Listen to audio of the argument here:
On October 18, 2018, Jerry Madden presented oral argument on behalf of Tamela M. Lee in the United States Court of Appeals for the Sixth Circuit in an appeal which presents issues of first impression in the Sixth Circuit. Ms. Lee is a former Summit County (Ohio) Council member who was convicted of “honest services” fraud and Hobbs Act extortion. She was indicted prior to the Supreme Court’s decision in McDonnell v. United States, 136 S. Ct. 2355 (2016) but tried after the McDonnell decision.
In McDonnell, the Supreme Court dramatically narrowed the definition of what constitutes an “official act” that could give rise to criminal liability of a public official. Governor McDonnell of Virginia was convicted for accepting $175,000 in loans, gifts and, other benefits from a constituent, Jonnie Williams, related to Williams’s efforts to have Virginia universities recognize that a supplement he was marketing, called Anatabloc, had health benefits and to have the state’s employee health plans cover the cost of purchasing the supplement. The United States Court of Appeals for the Fourth Circuit affirmed McDonnell’s conviction concluding that McDonnell committed an “official act,” thereby triggering criminal liability, when he hosted a dinner at the Governor’s Mansion in which Williams and relevant
Virginia university officials and professors were invited and at which checks for $25,000 from Williams were distributed to invitees to pay the cost of preparing grant applications to study Anatabloc.
The Supreme Court rejected the position of the Department of Justice—accepted by the Fourth Circuit— that any time a public official receives anything of value from a constituent related to the official’s contacting another public official about a question or matter before that official the contacting official is criminally liable. The Supreme Court held that for criminal liability to arise the official, in exchange for something of value, must “exert pressure” on another public official or the official by custom, practice, regulation, or statute the official must “provide advice” to another public official about a question or matter before that official. The Supreme Court vacated the verdict and remanded the case because the jury instructions did not make the distinction between the provision of routine constituent services and illegal pressuring or misleading a public official. The Court found that reversal and remand was necessary because even if there was some evidence that McDonnell pressured state employees the jury might have convicted McDonnell on evidence that merely showed that the Governor contacted a state official in support of Williams (not illegal).
The Supreme Court stated that a narrow definition of “official act” was necessary so that (i) ordinary people (public officials and constituents alike) can distinguish between illegal action and routine constituent services, thereby avoiding a violation of the Due Process Clause and (ii) to avoid having the Federal Government set standards of good government for local and state officials. The Court observed that “[t]he basic compact underlying representative government assumes [emphasis original] that public officials will hear from their constituents and act appropriately on their concerns ….” 136 S. Ct. at 2372. The Court noted that “[s]etting up a meeting, talking to another official, or organizing an event (or agreeing to do so)—without more—does not fit the definition of ‘official act,’” because “conscientious public officials arrange meetings for constituents, contact other officials on their behalf, and include them in events all the time.” Id.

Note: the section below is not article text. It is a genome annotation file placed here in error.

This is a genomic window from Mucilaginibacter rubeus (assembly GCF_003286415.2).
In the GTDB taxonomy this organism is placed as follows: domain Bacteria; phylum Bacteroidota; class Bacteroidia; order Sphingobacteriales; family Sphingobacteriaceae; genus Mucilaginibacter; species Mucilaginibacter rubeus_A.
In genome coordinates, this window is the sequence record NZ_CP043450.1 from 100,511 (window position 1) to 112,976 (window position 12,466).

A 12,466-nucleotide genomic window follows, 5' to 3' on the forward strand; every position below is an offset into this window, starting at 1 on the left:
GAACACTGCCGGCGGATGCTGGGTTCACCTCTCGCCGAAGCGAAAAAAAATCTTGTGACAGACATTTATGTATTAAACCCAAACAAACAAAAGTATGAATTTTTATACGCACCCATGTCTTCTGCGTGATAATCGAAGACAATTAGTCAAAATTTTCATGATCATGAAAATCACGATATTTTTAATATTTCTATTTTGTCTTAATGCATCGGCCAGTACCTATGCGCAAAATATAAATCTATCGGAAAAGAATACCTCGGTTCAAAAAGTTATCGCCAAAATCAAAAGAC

Two issues were argued before the Sixth Circuit: (i) whether the Lee Indictment should have been
quashed because, after the McDonnell decision, it failed to allege facts that, if proven, would establish prima facie criminal violations, i.e., the Indictment alleged facts of routine constituent services wherein Lee merely contacted other public officials “in support of” her constituents but did not “exert pressure” on them to decide a question or matter before them in a certain way; and (ii) whether the failure of the jury instructions to distinguish between permissible actions by Lee “in support of” constituents and impermissible actions by Lee to “exert pressure” on other public officials to decide questions or matters involving those constituents in a certain way required reversal
Virginia Whitner Hoptman played a substantial role in briefing the appeal on behalf of Lee.
Three other circuit courts have addressed the implications of the McDonnell v. United States decision:
United States v. Silver, 864 F.3d 102 (2d Cir. 2017) (holding pre-McDonnell jury instructions were
overbroad because the jury may have convicted Silver on evidence that was not illegal under McDonnell)
United States v. Repak, 852 F.3d 230 (3d Cir. 2017) (upholding under McDonnell a conviction of the executive director of a regional redevelopment authority who was responsible for “provid[ing] advise” to the authority’s board of directors about which contractors should receive contracts funded by state and federal tax money in return for bribes and kickbacks).
United States v. Fattah, 902 F.3d 197, 241 (3d Cir. 2018) (holding that pre-McDonnell jury instructions were overbroad because they did not distinguish between “permissible attempts to ‘express[ ] support’” or impermissible attempts “to pressure or advise another official on a pending matter”) (citing McDonnell, 136 S. Ct. at 2371).